It seems to be the season of tax revolts around the nation, with one taxpayer group working hard to repeal the Massachusetts income tax. Now another tax revolt is brewing in neighboring Connecticut, where education costs are eating up more tax dollars at a rate far above that of inflation.
Both states are as blue as can be, yet the taxpayers have had just about enough of the profligate spending in each state, with little sign the respective legislatures or governors will curb spending and lessen the tax burden on the residents.
In Connecticut, a state with one of the highest overall tax burdens, education costs are rising far too fast and the taxpayers aren't getting their money's worth. In the past 25 years the student population in the Nutmeg State has grown about 10%, but costs have almost tripled during that time. A state income tax was imposed to help lessen the burden of local property taxes and the state sales tax, which at one point was over 8%. While the sales tax dropped, property taxes continued to rise.
It was the triple whammy of quickly rising property taxes and the double hit of state income and sales taxes that forced the WP Parents sell off their retirement home in Connecticut and relocate to New Hampshire. Too much of their retirement income was being eaten up by the taxes they were paying and it no longer made sense for them to remain there. A home that had been in our family for over three generations was lost because local and state spending was out of control. My parents weren't the only ones forced into taking such actions, nor will they be the last.
A look at the West Coast, specifically California, shows a similar situation, where state and local spending is outstripping the ability of the taxpayers to fund it all. State spending is seriously out of balance, with a deficit of $15 billion and no state budget as of yet, and a proposal by Governor Schwarzenegger to boost the state sales tax. One thing California can least afford is raising taxes at a time when everyone is struggling with making ends meet. This can only fuel a tax revolt.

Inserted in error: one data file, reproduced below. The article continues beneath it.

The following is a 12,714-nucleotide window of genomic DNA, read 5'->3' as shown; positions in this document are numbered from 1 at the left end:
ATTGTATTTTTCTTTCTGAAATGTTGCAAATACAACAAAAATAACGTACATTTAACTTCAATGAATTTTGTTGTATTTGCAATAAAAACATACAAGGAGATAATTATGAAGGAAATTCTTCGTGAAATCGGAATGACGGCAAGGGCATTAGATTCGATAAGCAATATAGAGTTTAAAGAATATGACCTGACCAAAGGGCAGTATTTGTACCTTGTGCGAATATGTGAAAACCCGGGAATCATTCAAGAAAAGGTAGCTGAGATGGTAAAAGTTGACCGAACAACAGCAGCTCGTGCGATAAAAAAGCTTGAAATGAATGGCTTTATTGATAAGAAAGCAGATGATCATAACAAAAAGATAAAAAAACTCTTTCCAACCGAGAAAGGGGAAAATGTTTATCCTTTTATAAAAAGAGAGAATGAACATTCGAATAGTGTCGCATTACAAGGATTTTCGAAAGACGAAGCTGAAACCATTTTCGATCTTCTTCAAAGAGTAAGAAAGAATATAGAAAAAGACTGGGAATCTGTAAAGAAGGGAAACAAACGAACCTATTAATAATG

There are tax cap referendums in Nevada and Florida, where the people have also had enough of the endless tax increases with little to show for all the money those states are collecting.
Even here in New Hampshire the taxpayers have watched the state legislature boost spending by 17.5% while failing to fund the budget increase, seriously inflating revenue estimates to justify the increased spending. The taxpayers aren't in the mood to fund such a bloated budget when they're still dealing with tax increases in their own towns and cities.
The conditions for a tax revolt are ripe. And it's about time the tax-and-spend politicians from both parties realize that...or they may need to start looking for new jobs after November.